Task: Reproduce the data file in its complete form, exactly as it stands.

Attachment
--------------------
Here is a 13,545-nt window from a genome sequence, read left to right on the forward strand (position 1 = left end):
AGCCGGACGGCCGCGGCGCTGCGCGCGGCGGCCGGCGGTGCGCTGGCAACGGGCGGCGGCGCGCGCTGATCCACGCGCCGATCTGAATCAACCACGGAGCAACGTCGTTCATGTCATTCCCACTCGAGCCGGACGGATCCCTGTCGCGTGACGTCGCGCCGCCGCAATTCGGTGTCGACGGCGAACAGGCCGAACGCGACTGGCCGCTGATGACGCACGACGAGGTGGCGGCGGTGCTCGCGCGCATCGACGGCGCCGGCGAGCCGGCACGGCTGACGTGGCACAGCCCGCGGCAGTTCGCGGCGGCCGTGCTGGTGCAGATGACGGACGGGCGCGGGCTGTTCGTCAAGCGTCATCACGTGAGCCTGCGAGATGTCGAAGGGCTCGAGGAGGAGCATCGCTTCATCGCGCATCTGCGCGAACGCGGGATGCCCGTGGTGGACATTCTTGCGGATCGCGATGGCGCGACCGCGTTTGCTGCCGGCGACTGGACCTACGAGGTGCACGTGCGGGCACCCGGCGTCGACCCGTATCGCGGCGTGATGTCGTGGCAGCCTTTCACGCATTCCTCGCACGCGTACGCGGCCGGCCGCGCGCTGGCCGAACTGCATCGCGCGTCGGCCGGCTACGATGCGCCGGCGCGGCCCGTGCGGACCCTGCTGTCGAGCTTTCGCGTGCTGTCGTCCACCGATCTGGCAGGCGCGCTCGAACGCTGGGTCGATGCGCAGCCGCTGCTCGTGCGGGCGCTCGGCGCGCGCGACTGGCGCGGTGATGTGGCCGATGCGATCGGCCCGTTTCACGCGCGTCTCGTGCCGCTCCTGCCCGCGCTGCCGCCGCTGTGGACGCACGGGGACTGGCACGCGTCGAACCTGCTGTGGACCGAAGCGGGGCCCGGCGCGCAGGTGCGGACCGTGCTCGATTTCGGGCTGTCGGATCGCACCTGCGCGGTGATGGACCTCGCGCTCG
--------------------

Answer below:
Here is a 13,545-nt window from a genome sequence, read left to right on the forward strand (position 1 = left end):
AGCCGGACGGCCGCGGCGCTGCGCGCGGCGGCCGGCGGTGCGCTGGCAACGGGCGGCGGCGCGCGCTGATCCACGCGCCGATCTGAATCAACCACGGAGCAACGTCGTTCATGTCATTCCCACTCGAGCCGGACGGATCCCTGTCGCGTGACGTCGCGCCGCCGCAATTCGGTGTCGACGGCGAACAGGCCGAACGCGACTGGCCGCTGATGACGCACGACGAGGTGGCGGCGGTGCTCGCGCGCATCGACGGCGCCGGCGAGCCGGCACGGCTGACGTGGCACAGCCCGCGGCAGTTCGCGGCGGCCGTGCTGGTGCAGATGACGGACGGGCGCGGGCTGTTCGTCAAGCGTCATCACGTGAGCCTGCGAGATGTCGAAGGGCTCGAGGAGGAGCATCGCTTCATCGCGCATCTGCGCGAACGCGGGATGCCCGTGGTGGACATTCTTGCGGATCGCGATGGCGCGACCGCGTTTGCTGCCGGCGACTGGACCTACGAGGTGCACGTGCGGGCACCCGGCGTCGACCCGTATCGCGGCGTGATGTCGTGGCAGCCTTTCACGCATTCCTCGCACGCGTACGCGGCCGGCCGCGCGCTGGCCGAACTGCATCGCGCGTCGGCCGGCTACGATGCGCCGGCGCGGCCCGTGCGGACCCTGCTGTCGAGCTTTCGCGTGCTGTCGTCCACCGATCTGGCAGGCGCGCTCGAACGCTGGGTCGATGCGCAGCCGCTGCTCGTGCGGGCGCTCGGCGCGCGCGACTGGCGCGGTGATGTGGCCGATGCGATCGGCCCGTTTCACGCGCGTCTCGTGCCGCTCCTGCCCGCGCTGCCGCCGCTGTGGACGCACGGGGACTGGCACGCGTCGAACCTGCTGTGGACCGAAGCGGGGCCCGGCGCGCAGGTGCGGACCGTGCTCGATTTCGGGCTGTCGGATCGCACCTGCGCGGTGATGGACCTCGCGCTCG